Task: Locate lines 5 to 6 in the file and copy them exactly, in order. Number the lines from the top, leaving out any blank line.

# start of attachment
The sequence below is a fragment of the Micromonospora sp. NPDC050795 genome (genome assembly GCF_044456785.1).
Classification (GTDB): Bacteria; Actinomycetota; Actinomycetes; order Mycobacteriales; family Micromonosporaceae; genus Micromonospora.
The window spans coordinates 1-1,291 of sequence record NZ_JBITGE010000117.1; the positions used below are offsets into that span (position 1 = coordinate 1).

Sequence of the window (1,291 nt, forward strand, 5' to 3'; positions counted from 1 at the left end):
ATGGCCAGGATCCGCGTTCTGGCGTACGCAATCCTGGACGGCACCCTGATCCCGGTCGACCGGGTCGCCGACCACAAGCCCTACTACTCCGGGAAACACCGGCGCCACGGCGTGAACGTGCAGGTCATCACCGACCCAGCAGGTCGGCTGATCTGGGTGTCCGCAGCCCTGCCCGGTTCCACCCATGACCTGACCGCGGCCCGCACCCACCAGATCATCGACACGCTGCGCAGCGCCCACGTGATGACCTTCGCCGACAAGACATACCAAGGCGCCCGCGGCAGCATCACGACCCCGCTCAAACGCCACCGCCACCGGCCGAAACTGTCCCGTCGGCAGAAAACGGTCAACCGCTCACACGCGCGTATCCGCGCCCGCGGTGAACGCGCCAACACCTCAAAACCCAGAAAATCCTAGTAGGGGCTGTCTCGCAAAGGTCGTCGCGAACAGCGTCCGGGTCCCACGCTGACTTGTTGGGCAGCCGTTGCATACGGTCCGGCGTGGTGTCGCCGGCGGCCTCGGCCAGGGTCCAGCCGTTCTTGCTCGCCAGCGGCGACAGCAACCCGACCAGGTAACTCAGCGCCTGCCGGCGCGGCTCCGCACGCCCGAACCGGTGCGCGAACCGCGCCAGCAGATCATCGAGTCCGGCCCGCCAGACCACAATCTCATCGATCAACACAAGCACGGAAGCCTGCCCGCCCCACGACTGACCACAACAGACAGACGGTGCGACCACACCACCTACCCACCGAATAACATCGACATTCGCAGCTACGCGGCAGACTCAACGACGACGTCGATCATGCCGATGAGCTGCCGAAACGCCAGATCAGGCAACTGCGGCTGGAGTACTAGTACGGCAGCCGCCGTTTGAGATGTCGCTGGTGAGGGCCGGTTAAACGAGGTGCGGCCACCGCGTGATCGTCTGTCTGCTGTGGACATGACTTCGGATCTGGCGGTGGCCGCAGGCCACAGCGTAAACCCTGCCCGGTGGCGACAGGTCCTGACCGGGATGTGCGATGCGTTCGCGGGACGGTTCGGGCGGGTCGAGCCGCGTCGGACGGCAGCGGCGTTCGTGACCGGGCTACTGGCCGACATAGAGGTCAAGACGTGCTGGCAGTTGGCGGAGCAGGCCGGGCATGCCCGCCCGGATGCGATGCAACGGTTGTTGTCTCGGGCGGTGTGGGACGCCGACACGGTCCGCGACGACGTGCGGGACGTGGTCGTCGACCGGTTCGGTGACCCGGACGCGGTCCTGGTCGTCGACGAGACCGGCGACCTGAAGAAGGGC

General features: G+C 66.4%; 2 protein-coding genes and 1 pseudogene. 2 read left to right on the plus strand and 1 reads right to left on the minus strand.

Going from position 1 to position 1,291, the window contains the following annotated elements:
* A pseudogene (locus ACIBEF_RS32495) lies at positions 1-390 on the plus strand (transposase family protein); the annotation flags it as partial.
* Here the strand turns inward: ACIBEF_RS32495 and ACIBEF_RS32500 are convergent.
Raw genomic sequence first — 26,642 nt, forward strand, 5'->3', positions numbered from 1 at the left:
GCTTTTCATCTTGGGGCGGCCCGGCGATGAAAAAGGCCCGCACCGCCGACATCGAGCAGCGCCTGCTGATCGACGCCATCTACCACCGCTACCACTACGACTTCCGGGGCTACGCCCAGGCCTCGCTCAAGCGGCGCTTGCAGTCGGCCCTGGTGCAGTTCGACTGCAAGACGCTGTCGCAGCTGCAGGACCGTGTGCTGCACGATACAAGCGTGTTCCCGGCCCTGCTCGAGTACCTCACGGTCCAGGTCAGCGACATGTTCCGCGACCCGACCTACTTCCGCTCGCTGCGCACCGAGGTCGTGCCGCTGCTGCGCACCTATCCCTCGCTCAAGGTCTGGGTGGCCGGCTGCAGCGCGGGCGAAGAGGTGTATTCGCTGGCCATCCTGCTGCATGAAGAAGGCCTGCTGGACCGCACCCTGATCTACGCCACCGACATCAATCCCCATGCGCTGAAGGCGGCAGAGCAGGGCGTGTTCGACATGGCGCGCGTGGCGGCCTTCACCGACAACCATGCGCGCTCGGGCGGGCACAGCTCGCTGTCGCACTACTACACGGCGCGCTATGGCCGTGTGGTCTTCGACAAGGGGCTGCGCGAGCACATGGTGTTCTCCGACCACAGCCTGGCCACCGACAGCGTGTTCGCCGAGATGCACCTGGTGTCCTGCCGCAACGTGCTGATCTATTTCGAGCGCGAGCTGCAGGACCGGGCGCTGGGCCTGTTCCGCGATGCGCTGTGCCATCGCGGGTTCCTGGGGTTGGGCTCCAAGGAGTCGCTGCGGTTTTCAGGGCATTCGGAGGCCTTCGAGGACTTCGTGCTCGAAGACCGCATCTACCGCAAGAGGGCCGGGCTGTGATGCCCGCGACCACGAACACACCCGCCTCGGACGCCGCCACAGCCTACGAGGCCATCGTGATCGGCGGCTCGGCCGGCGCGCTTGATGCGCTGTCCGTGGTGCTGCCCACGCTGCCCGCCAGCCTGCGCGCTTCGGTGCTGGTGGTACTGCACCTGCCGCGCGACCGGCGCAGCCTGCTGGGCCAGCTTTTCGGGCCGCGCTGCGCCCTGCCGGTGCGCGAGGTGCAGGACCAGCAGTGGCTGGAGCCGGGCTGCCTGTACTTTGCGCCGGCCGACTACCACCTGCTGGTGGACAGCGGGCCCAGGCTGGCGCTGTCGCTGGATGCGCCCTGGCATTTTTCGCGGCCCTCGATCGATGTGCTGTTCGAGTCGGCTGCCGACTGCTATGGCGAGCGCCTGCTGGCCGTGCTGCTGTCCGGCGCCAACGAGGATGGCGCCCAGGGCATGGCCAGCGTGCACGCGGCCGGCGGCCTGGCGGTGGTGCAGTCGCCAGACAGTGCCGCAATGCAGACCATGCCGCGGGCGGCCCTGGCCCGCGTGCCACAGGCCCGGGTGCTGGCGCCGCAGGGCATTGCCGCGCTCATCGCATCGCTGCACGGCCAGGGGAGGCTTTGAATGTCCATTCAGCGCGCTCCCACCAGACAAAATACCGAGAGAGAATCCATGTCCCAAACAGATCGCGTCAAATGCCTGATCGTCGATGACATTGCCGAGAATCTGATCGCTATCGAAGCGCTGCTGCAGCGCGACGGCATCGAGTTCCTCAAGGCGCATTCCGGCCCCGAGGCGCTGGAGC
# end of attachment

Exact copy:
ATGGCCAGGATCCGCGTTCTGGCGTACGCAATCCTGGACGGCACCCTGATCCCGGTCGACCGGGTCGCCGACCACAAGCCCTACTACTCCGGGAAACACCGGCGCCACGGCGTGAACGTGCAGGTCATCACCGACCCAGCAGGTCGGCTGATCTGGGTGTCCGCAGCCCTGCCCGGTTCCACCCATGACCTGACCGCGGCCCGCACCCACCAGATCATCGACACGCTGCGCAGCGCCCACGTGATGACCTTCGCCGACAAGACATACCAAGGCGCCCGCGGCAGCATCACGACCCCGCTCAAACGCCACCGCCACCGGCCGAAACTGTCCCGTCGGCAGAAAACGGTCAACCGCTCACACGCGCGTATCCGCGCCCGCGGTGAACGCGCCAACACCTCAAAACCCAGAAAATCCTAGTAGGGGCTGTCTCGCAAAGGTCGTCGCGAACAGCGTCCGGGTCCCACGCTGACTTGTTGGGCAGCCGTTGCATACGGTCCGGCGTGGTGTCGCCGGCGGCCTCGGCCAGGGTCCAGCCGTTCTTGCTCGCCAGCGGCGACAGCAACCCGACCAGGTAACTCAGCGCCTGCCGGCGCGGCTCCGCACGCCCGAACCGGTGCGCGAACCGCGCCAGCAGATCATCGAGTCCGGCCCGCCAGACCACAATCTCATCGATCAACACAAGCACGGAAGCCTGCCCGCCCCACGACTGACCACAACAGACAGACGGTGCGACCACACCACCTACCCACCGAATAACATCGACATTCGCAGCTACGCGGCAGACTCAACGACGACGTCGATCATGCCGATGAGCTGCCGAAACGCCAGATCAGGCAACTGCGGCTGGAGTACTAGTACGGCAGCCGCCGTTTGAGATGTCGCTGGTGAGGGCCGGTTAAACGAGGTGCGGCCACCGCGTGATCGTCTGTCTGCTGTGGACATGACTTCGGATCTGGCGGTGGCCGCAGGCCACAGCGTAAACCCTGCCCGGTGGCGACAGGTCCTGACCGGGATGTGCGATGCGTTCGCGGGACGGTTCGGGCGGGTCGAGCCGCGTCGGACGGCAGCGGCGTTCGTGACCGGGCTACTGGCCGACATAGAGGTCAAGACGTGCTGGCAGTTGGCGGAGCAGGCCGGGCATGCCCGCCCGGATGCGATGCAACGGTTGTTGTCTCGGGCGGTGTGGGACGCCGACACGGTCCGCGACGACGTGCGGGACGTGGTCGTCGACCGGTTCGGTGACCCGGACGCGGTCCTGGTCGTCGACGAGACCGGCGACCTGAAGAAGGGC

General features: G+C 66.4%; 2 protein-coding genes and 1 pseudogene. 2 read left to right on the plus strand and 1 reads right to left on the minus strand.